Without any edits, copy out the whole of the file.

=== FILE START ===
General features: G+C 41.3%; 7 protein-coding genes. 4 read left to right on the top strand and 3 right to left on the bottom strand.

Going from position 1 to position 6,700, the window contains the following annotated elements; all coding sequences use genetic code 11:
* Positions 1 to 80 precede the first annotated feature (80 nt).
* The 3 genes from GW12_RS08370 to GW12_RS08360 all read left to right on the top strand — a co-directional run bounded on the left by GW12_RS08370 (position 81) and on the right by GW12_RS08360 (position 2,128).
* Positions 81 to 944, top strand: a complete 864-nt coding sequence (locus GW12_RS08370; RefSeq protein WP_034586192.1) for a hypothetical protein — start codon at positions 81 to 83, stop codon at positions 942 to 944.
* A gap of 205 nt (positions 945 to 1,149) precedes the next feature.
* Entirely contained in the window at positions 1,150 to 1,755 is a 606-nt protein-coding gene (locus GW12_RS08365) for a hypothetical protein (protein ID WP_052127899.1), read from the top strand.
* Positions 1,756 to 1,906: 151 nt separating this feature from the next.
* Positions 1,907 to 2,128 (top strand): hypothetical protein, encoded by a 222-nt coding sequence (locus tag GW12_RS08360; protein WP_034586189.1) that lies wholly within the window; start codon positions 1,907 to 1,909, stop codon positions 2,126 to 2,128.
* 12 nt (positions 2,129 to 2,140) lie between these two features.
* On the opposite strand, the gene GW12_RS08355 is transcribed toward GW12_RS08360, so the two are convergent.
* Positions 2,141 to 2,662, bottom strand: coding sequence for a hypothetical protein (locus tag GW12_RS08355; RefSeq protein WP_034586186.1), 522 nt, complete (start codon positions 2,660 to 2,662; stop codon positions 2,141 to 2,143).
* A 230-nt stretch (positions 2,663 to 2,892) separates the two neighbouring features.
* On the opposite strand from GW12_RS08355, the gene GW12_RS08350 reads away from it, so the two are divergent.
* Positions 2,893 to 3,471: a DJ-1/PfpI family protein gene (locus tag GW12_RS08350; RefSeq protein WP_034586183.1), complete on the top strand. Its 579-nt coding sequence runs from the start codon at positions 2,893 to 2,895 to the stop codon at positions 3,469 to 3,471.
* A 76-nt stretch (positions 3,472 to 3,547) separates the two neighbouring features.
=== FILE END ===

General features: G+C 41.3%; 7 protein-coding genes. 4 read left to right on the top strand and 3 right to left on the bottom strand.

Going from position 1 to position 6,700, the window contains the following annotated elements; all coding sequences use genetic code 11:
* Positions 1 to 80 precede the first annotated feature (80 nt).
* The 3 genes from GW12_RS08370 to GW12_RS08360 all read left to right on the top strand — a co-directional run bounded on the left by GW12_RS08370 (position 81) and on the right by GW12_RS08360 (position 2,128).
* Positions 81 to 944, top strand: a complete 864-nt coding sequence (locus GW12_RS08370; RefSeq protein WP_034586192.1) for a hypothetical protein — start codon at positions 81 to 83, stop codon at positions 942 to 944.
* A gap of 205 nt (positions 945 to 1,149) precedes the next feature.
* Entirely contained in the window at positions 1,150 to 1,755 is a 606-nt protein-coding gene (locus GW12_RS08365) for a hypothetical protein (protein ID WP_052127899.1), read from the top strand.
* Positions 1,756 to 1,906: 151 nt separating this feature from the next.
* Positions 1,907 to 2,128 (top strand): hypothetical protein, encoded by a 222-nt coding sequence (locus tag GW12_RS08360; protein WP_034586189.1) that lies wholly within the window; start codon positions 1,907 to 1,909, stop codon positions 2,126 to 2,128.
* 12 nt (positions 2,129 to 2,140) lie between these two features.
* On the opposite strand, the gene GW12_RS08355 is transcribed toward GW12_RS08360, so the two are convergent.
* Positions 2,141 to 2,662, bottom strand: coding sequence for a hypothetical protein (locus tag GW12_RS08355; RefSeq protein WP_034586186.1), 522 nt, complete (start codon positions 2,660 to 2,662; stop codon positions 2,141 to 2,143).
* A 230-nt stretch (positions 2,663 to 2,892) separates the two neighbouring features.
* On the opposite strand from GW12_RS08355, the gene GW12_RS08350 reads away from it, so the two are divergent.
* Positions 2,893 to 3,471: a DJ-1/PfpI family protein gene (locus tag GW12_RS08350; RefSeq protein WP_034586183.1), complete on the top strand. Its 579-nt coding sequence runs from the start codon at positions 2,893 to 2,895 to the stop codon at positions 3,469 to 3,471.
* A 76-nt stretch (positions 3,472 to 3,547) separates the two neighbouring features.